*** This post is an edited and updated post from my old website that was originally published in 2007 ***
While writing the series of posts about the 2018 woodfiring I thought I'd reserect this old article from 2007 so that people can see how the kiln was constructed.
After completing my university degree in Manchester, I moved back to Wales in 2006 and worked on the family farm. During the first year I saved up enough money to buy the materials to build my woodfiring kiln. The construction of both the shelter and the kiln took about 10 months during which time I was still working part-time on the farm.
Knowing how bad the weather could get in west Wales the kiln would need protection and therefore the shelter would need to be substantial and have enough space for the kiln and all the firewood.
With help from my brother and my friend Rob (who I met on the 3D Design course during my time at Manchester Metropolitan University) we set about digging the foundations for the kiln and it's shelter in September of 2006.
We completed most of the kiln shelter by November of 2006. It was at this point Rob had to head back to Manchester due to other commitments. From now on I was going to be constructing everything on my own.
I had based my design on Joe Finch's fast fire downdraught kiln due to it's ease of use and it's predictability. At the time I was planning on producing utilitarian ware and needed a certain amount of consistency and reliability.
The kiln consists of of opposing fireboxes with a flue that runs down the centre and the ware chamber situated above. This design makes the most of the heat generated by the firewood.
Construction of the ware chamber began in January of 2007. An angle iron frame was welded together to support the kiln and acts as a guide while building the chamber walls. The frame support will also hold the doors for the fireboxes when finished. The kiln is mostly built from soft high temperature insulation (HTI) bricks which means it fires and cools quickly ('heavy' firebricks are used for the fireboxes, flue, and chimney).
The roof consists of wedge shaped HTI bricks which need supporting during the construction. Once all bricks are in place, the former can be carefully lowered and removed and the weight of the roof is now supported by the angle iron frame.
Flue & Chimney
The flue incorporates both a passive and active damper which this gives control over the chimney draw and constriction of the flue . The passive damper consists of 4 bricks which can be removed from the flue and acts as a way of reducing the draw of the chimney through the kiln. Opposite to the passive damper is the active damper which consists of a kiln shelf which can be slid in front of the chimney inlet to restrict the flow. (In hindsight, I would have put the passive damper in the chimney breast as it would have been easier to operate and also be more effective).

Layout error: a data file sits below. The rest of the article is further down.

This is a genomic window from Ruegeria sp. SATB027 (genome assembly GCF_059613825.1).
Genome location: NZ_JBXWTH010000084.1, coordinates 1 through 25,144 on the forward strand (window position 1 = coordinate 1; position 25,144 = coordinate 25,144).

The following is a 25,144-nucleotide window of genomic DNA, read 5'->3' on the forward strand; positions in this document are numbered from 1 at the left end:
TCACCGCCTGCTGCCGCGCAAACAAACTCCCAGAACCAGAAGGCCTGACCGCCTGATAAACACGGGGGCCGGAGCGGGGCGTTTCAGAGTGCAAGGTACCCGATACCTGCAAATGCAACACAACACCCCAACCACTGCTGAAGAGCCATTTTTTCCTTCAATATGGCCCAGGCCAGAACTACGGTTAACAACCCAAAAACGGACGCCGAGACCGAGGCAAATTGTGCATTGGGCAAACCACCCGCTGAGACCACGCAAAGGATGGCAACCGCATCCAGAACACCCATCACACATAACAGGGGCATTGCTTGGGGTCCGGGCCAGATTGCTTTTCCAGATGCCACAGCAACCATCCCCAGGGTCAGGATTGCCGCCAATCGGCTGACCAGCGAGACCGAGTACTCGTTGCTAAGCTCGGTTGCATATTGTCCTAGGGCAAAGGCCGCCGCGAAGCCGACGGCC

The chimney has a total height of about 18 foot - tall enough to create a strong draw through the kiln. The height was calculated according to Olsen's rule for natural draught kilns, that 'the chimney is 3x the height of the kiln. Where it passes through the roof I made a hood which keeps the rain out but lets air circulate.
Secondary Insulation & Firebox Doors
To maintain the heat within the kiln chamber I clad the kiln in ceramic fibre held in place with chicken wire. Although it doesn't seem a lot, the fibre is very efficient at keeping the heat in and helping reduce the amount of wood I need to use to fire.
The firebox doors were welded together by my friend Rob before he had to head back to Manchester. They have a kiln shelf sandwiched between two layers of ceramic fibre. The lower doors are only used in the early part of the firing, while the upper doors are the main stoking access.
Since building the kiln over 10 years ago it has performed really well. I've also learnt a lot on how to fire it properly and get the results I'm after, but only after getting lots of things wrong...
I have also had to figure out how best to pack the kiln to get the kiln to fire evenly (there will always be about a 20/30ºC difference between the hottest and coolest areas though). It's starting to show a bit of wear now, for example the foil over the ceramic wool is disintegrating, the fire-doors are beginning to warp and the metal on the inside of the doors is starting to thin. Also, I'll need to think about re-pointing the chimney in the next year because of the effects of the West Wales weather.
I have no plans of changing the kiln any time soon as it works just how I need it to, however In hindsight I wished I'd built it ever so slightly taller so that I could have fitted more work in. Apart from that I'll continue using the kiln to create my work and adapt it to suit the direction I'm going in.